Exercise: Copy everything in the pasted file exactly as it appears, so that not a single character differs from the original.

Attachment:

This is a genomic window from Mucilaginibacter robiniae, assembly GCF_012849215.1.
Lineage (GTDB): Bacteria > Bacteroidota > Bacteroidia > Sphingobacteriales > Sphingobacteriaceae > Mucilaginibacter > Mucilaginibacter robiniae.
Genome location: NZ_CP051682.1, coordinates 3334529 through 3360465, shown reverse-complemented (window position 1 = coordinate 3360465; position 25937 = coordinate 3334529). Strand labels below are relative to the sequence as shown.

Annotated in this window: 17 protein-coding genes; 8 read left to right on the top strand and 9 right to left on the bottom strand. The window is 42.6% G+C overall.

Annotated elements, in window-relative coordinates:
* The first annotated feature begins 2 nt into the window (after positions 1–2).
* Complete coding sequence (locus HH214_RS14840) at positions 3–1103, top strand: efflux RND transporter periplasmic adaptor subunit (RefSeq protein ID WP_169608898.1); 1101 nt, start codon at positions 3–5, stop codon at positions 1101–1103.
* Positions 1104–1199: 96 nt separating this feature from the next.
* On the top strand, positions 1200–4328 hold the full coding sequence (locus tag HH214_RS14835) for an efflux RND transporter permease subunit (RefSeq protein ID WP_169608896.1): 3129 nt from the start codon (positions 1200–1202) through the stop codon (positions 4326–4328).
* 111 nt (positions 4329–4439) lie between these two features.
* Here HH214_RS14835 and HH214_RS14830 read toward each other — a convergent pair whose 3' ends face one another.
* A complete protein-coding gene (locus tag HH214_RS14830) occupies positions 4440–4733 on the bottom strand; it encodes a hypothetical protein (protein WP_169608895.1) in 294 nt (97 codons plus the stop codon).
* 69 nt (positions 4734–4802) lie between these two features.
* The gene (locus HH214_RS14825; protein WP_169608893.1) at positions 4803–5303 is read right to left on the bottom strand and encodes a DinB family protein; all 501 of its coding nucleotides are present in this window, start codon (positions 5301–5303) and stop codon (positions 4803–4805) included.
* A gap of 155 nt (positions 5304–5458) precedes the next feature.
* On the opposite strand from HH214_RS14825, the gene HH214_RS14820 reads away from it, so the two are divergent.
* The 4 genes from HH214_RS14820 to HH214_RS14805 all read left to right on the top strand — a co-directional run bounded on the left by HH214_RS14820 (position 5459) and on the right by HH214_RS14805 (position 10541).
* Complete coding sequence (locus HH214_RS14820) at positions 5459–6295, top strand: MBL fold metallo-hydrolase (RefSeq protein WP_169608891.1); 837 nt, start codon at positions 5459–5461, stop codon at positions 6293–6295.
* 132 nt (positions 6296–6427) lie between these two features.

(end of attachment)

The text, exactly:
This is a genomic window from Mucilaginibacter robiniae, assembly GCF_012849215.1.
Lineage (GTDB): Bacteria > Bacteroidota > Bacteroidia > Sphingobacteriales > Sphingobacteriaceae > Mucilaginibacter > Mucilaginibacter robiniae.
Genome location: NZ_CP051682.1, coordinates 3334529 through 3360465, shown reverse-complemented (window position 1 = coordinate 3360465; position 25937 = coordinate 3334529). Strand labels below are relative to the sequence as shown.

Annotated in this window: 17 protein-coding genes; 8 read left to right on the top strand and 9 right to left on the bottom strand. The window is 42.6% G+C overall.

Annotated elements, in window-relative coordinates:
* The first annotated feature begins 2 nt into the window (after positions 1–2).
* Complete coding sequence (locus HH214_RS14840) at positions 3–1103, top strand: efflux RND transporter periplasmic adaptor subunit (RefSeq protein ID WP_169608898.1); 1101 nt, start codon at positions 3–5, stop codon at positions 1101–1103.
* Positions 1104–1199: 96 nt separating this feature from the next.
* On the top strand, positions 1200–4328 hold the full coding sequence (locus tag HH214_RS14835) for an efflux RND transporter permease subunit (RefSeq protein ID WP_169608896.1): 3129 nt from the start codon (positions 1200–1202) through the stop codon (positions 4326–4328).
* 111 nt (positions 4329–4439) lie between these two features.
* Here HH214_RS14835 and HH214_RS14830 read toward each other — a convergent pair whose 3' ends face one another.
* A complete protein-coding gene (locus tag HH214_RS14830) occupies positions 4440–4733 on the bottom strand; it encodes a hypothetical protein (protein WP_169608895.1) in 294 nt (97 codons plus the stop codon).
* 69 nt (positions 4734–4802) lie between these two features.
* The gene (locus HH214_RS14825; protein WP_169608893.1) at positions 4803–5303 is read right to left on the bottom strand and encodes a DinB family protein; all 501 of its coding nucleotides are present in this window, start codon (positions 5301–5303) and stop codon (positions 4803–4805) included.
* A gap of 155 nt (positions 5304–5458) precedes the next feature.
* On the opposite strand from HH214_RS14825, the gene HH214_RS14820 reads away from it, so the two are divergent.
* The 4 genes from HH214_RS14820 to HH214_RS14805 all read left to right on the top strand — a co-directional run bounded on the left by HH214_RS14820 (position 5459) and on the right by HH214_RS14805 (position 10541).
* Complete coding sequence (locus HH214_RS14820) at positions 5459–6295, top strand: MBL fold metallo-hydrolase (RefSeq protein WP_169608891.1); 837 nt, start codon at positions 5459–5461, stop codon at positions 6293–6295.
* 132 nt (positions 6296–6427) lie between these two features.